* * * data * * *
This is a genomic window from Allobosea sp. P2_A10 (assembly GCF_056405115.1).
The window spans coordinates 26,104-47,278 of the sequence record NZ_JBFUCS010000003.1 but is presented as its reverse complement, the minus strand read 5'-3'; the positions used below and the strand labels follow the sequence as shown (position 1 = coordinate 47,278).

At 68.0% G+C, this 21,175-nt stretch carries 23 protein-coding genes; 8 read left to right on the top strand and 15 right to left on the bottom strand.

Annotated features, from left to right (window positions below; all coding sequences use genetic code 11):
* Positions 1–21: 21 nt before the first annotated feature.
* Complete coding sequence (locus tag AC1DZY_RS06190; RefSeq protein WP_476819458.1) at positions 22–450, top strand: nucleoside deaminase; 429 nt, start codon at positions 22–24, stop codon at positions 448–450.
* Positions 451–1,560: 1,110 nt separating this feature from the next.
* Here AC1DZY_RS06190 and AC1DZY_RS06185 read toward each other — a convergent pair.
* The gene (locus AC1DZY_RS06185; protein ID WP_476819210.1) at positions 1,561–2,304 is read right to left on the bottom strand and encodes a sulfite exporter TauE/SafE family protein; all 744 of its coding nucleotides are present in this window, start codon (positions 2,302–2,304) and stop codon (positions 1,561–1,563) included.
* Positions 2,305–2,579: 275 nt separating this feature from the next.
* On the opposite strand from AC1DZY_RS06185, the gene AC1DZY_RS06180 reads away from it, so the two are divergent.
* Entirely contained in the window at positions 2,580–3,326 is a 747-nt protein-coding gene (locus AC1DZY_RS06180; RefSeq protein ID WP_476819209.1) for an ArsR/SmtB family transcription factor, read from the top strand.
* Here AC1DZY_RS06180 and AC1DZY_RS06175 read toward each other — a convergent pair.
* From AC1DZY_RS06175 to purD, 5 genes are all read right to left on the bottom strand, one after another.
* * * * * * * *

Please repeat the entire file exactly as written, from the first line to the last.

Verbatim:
This is a genomic window from Allobosea sp. P2_A10 (assembly GCF_056405115.1).
The window spans coordinates 26,104-47,278 of the sequence record NZ_JBFUCS010000003.1 but is presented as its reverse complement, the minus strand read 5'-3'; the positions used below and the strand labels follow the sequence as shown (position 1 = coordinate 47,278).

At 68.0% G+C, this 21,175-nt stretch carries 23 protein-coding genes; 8 read left to right on the top strand and 15 right to left on the bottom strand.

Annotated features, from left to right (window positions below; all coding sequences use genetic code 11):
* Positions 1–21: 21 nt before the first annotated feature.
* Complete coding sequence (locus tag AC1DZY_RS06190; RefSeq protein WP_476819458.1) at positions 22–450, top strand: nucleoside deaminase; 429 nt, start codon at positions 22–24, stop codon at positions 448–450.
* Positions 451–1,560: 1,110 nt separating this feature from the next.
* Here AC1DZY_RS06190 and AC1DZY_RS06185 read toward each other — a convergent pair.
* The gene (locus AC1DZY_RS06185; protein ID WP_476819210.1) at positions 1,561–2,304 is read right to left on the bottom strand and encodes a sulfite exporter TauE/SafE family protein; all 744 of its coding nucleotides are present in this window, start codon (positions 2,302–2,304) and stop codon (positions 1,561–1,563) included.
* Positions 2,305–2,579: 275 nt separating this feature from the next.
* On the opposite strand from AC1DZY_RS06185, the gene AC1DZY_RS06180 reads away from it, so the two are divergent.
* Entirely contained in the window at positions 2,580–3,326 is a 747-nt protein-coding gene (locus AC1DZY_RS06180; RefSeq protein ID WP_476819209.1) for an ArsR/SmtB family transcription factor, read from the top strand.
* Here AC1DZY_RS06180 and AC1DZY_RS06175 read toward each other — a convergent pair.
* From AC1DZY_RS06175 to purD, 5 genes are all read right to left on the bottom strand, one after another.